Verdict: The Adidas Busentiz has been around for a while. It stands on its own against modern skate shoes because of its durability and versatility. More than anything it's a really clean-looking sneaker that works just as well on a night out as it does in a skatepark. It helps that the shoe is easy to clean, sturdy and has loads of cushioning to keep you comfy and supported.
Fits true to size
Grippy as anything
Technical shoe for responsive skating
Easy to clean
Takes a long time to break it
Narrow in the toe box
The big tongue look isn't for everyone
Not very breathable
4.5 / 5
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In the skate world, the name Busentitz has become more synonymous with a skate team than the man himself. Team rider Rodrigo Teixeira “wears the shoe more than I do,” says Busenitz.
Among a scene of increasingly athletic-looking skate shoes, the Busenitz remains a middle ground between the street style that brought skateboarding to where it is today and the Olympic parks of its future.
The Oversized tongue is a big no from us
I picked up a pair in Ash Grey which is more like a dusty blue. I really love the gum sole though, personally, that’s my favorite look on a skate shoe. I’m not the biggest fan of the oversized tongue, which Adidas lets you ‘customize’ by suggesting where to cut it off.
Built to withstand anything short of a saw
The shoe is durable not just to time but to the heavy use skateboarders make of it. With a suede textile upper that only produced dust from my testing the promise is there that these should last a fair amount of heavy sessions. If you’re just wearing them for style, then you’re going to be more than okay.
The Adidas Busenitz is narrow...for a reason
While they fit true to size, the toe box is a bit narrow. This does expand with use and if you’re skating in them it’s ultimately a good thing; a narrow toe box gives you more control with your foot placement and increases the board feel.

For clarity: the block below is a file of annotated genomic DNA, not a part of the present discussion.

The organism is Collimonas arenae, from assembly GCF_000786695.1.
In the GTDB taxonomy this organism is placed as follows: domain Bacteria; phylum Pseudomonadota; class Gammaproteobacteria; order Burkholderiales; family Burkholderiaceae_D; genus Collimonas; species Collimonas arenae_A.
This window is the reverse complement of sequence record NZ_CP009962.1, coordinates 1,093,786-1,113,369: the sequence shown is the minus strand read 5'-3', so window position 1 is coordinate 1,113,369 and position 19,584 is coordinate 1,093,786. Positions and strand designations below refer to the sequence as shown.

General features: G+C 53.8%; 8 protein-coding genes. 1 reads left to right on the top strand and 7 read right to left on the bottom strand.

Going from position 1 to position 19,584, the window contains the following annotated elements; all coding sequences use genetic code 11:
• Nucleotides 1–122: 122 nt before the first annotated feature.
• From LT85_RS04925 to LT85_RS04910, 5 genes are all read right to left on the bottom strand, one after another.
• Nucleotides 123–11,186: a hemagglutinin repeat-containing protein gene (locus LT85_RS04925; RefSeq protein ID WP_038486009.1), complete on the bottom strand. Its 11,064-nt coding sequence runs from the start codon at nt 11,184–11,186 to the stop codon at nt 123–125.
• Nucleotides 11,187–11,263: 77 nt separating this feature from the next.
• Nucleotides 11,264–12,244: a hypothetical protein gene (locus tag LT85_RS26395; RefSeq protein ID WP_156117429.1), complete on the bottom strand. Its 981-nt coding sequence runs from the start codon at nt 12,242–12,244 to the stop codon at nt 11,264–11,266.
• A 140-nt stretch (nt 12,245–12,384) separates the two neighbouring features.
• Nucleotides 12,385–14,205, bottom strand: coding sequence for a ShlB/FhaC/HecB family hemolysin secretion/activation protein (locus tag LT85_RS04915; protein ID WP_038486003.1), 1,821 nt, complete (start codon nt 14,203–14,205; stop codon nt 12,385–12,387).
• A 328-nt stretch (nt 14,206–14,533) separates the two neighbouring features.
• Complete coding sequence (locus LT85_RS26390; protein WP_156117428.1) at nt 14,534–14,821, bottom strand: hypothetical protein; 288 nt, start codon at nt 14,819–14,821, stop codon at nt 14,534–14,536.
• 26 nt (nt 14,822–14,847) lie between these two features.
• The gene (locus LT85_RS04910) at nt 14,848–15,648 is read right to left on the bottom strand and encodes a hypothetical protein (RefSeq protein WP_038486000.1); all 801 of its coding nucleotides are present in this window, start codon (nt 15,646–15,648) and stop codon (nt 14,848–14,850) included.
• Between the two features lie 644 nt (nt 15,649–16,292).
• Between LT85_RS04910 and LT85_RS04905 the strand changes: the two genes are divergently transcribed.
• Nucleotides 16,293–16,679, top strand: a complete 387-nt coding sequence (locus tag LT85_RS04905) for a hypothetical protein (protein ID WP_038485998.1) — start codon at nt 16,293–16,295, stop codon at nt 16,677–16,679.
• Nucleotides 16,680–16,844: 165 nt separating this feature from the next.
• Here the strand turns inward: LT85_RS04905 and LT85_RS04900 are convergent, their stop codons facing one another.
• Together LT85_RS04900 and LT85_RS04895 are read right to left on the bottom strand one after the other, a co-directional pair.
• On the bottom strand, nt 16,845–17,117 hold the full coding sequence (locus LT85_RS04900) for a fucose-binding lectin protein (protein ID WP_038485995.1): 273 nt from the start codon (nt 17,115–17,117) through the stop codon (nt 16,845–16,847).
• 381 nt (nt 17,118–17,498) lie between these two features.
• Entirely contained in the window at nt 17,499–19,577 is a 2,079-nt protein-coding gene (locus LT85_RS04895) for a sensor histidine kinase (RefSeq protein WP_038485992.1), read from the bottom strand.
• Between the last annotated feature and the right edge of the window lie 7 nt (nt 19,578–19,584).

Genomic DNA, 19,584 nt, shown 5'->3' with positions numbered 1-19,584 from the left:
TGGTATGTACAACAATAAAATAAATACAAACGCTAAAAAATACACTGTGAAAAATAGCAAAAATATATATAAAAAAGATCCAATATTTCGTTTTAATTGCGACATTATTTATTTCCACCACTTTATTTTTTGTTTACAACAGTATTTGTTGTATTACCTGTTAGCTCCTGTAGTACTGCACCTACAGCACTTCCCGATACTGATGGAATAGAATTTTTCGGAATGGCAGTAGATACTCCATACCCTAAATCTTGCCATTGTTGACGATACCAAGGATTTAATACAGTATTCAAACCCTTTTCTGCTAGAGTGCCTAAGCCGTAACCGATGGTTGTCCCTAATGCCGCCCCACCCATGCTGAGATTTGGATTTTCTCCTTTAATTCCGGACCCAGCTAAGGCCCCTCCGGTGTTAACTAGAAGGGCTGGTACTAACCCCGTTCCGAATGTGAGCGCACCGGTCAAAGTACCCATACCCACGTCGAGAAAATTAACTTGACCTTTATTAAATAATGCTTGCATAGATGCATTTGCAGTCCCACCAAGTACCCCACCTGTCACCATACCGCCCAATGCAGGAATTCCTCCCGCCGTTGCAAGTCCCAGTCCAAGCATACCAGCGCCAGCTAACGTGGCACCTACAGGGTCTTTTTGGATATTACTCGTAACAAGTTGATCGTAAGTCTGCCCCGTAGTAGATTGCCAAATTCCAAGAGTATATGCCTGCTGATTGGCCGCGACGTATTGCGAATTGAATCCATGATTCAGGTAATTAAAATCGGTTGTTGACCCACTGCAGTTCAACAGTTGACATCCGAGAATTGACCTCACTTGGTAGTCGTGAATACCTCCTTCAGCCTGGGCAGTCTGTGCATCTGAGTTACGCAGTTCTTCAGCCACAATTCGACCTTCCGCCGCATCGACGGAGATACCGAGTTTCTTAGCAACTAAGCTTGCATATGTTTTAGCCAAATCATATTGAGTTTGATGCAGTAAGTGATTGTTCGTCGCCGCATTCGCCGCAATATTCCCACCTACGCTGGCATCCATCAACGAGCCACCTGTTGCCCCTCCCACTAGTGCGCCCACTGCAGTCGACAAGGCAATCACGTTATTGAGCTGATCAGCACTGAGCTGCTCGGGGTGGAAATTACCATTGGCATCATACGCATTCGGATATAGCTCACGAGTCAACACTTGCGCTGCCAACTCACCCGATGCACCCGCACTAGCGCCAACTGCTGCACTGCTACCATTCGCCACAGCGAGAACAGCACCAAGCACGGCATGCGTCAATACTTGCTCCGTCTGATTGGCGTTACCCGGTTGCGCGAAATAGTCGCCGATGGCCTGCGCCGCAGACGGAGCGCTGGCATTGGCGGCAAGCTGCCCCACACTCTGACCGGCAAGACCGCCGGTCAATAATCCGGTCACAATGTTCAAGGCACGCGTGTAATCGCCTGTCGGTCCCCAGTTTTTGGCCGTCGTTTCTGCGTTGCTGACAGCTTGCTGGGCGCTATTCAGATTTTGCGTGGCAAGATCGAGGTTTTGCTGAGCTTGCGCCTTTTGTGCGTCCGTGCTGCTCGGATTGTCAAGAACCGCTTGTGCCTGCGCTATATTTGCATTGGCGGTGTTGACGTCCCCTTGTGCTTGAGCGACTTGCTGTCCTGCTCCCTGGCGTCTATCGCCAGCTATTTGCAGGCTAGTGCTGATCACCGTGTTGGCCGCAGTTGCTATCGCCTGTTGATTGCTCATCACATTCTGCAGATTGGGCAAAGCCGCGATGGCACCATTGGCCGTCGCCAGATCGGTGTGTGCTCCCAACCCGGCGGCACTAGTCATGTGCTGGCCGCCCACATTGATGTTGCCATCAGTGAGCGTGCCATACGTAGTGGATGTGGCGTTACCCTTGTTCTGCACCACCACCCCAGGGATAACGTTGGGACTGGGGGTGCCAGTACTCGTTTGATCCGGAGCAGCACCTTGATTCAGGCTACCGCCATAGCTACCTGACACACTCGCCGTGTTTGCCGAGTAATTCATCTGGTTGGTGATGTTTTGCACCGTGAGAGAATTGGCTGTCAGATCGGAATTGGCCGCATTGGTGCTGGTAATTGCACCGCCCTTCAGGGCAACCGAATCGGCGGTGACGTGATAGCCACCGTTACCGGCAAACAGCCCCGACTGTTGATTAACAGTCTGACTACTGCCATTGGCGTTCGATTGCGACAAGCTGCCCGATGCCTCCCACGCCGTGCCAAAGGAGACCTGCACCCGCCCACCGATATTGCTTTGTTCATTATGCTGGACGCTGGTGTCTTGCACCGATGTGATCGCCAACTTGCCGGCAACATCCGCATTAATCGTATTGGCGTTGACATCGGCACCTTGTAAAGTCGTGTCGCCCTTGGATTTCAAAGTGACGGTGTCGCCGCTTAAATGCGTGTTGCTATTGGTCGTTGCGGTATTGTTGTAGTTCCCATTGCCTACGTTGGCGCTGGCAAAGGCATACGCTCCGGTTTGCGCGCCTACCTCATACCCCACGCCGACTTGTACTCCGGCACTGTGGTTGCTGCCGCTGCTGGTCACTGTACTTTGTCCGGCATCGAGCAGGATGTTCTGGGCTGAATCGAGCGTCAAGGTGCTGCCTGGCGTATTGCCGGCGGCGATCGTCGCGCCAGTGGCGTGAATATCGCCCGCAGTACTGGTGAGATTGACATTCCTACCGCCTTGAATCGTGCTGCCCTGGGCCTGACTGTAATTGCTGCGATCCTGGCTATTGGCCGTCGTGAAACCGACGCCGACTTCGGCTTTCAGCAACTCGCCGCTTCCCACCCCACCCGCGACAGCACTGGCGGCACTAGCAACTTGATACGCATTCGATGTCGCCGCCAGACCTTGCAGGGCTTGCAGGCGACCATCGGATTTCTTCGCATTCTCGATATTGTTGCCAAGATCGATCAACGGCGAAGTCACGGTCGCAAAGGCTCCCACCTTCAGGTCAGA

Super Grippy for a Long Time
The grip for the outsole is just as strong as the shoe's construction. It’s been built with deep grooves that stand the test of time. Even after foot braking for days you’ll be left with definition enough there to help you stick to your board.
The Adidas Busenitz’s padding comes at a cost
Wearing these in does take some time. The rubber cup sole is seriously chunky towards the heel, with another hunk of the midsole in there for good measure. This is all to provide cushioning and support.
That being said, the stiffness of the Adidas Busenitz can be a problem sometimes. Especially before wearing them in, which took quite a while, I found pushing or walking long distances got quite achy.
It doesn’t surprise me that the Adidas Busenitz took some time to wear in. From their construction, it’s obvious that once they do they should be with you sometime. Adidas clearly wants to provide comfort still and added a load of padding around the collar.
While nice to see, it does definitely reduce the chances that you can fit an aftermarket insole in here, which is a shame.
Thanks to their construction the Busenitz are watertight too
While people are rarely going to be skating in the rain, and if you do, wet feet are the least of your concerns, the strong upper also lends the Busenitz to being pretty watertight. In testing, only a small amount got in through the tongue.
The same goes for stains, nothing really gets into this shoe, which is great for keeping them clean. I found just a bit of soap and a scrub got everything out that I wanted.
Doug is a Scottish documentary and fashion photographer and filmmaker. Stumbling into the sneaker game later than usual, he started out behind a camera through long hiking expeditions around the world. Seeking a cleaner aesthetic, Doug now works mostly in fashion and sport, opting for outdoor locations rather than a studio.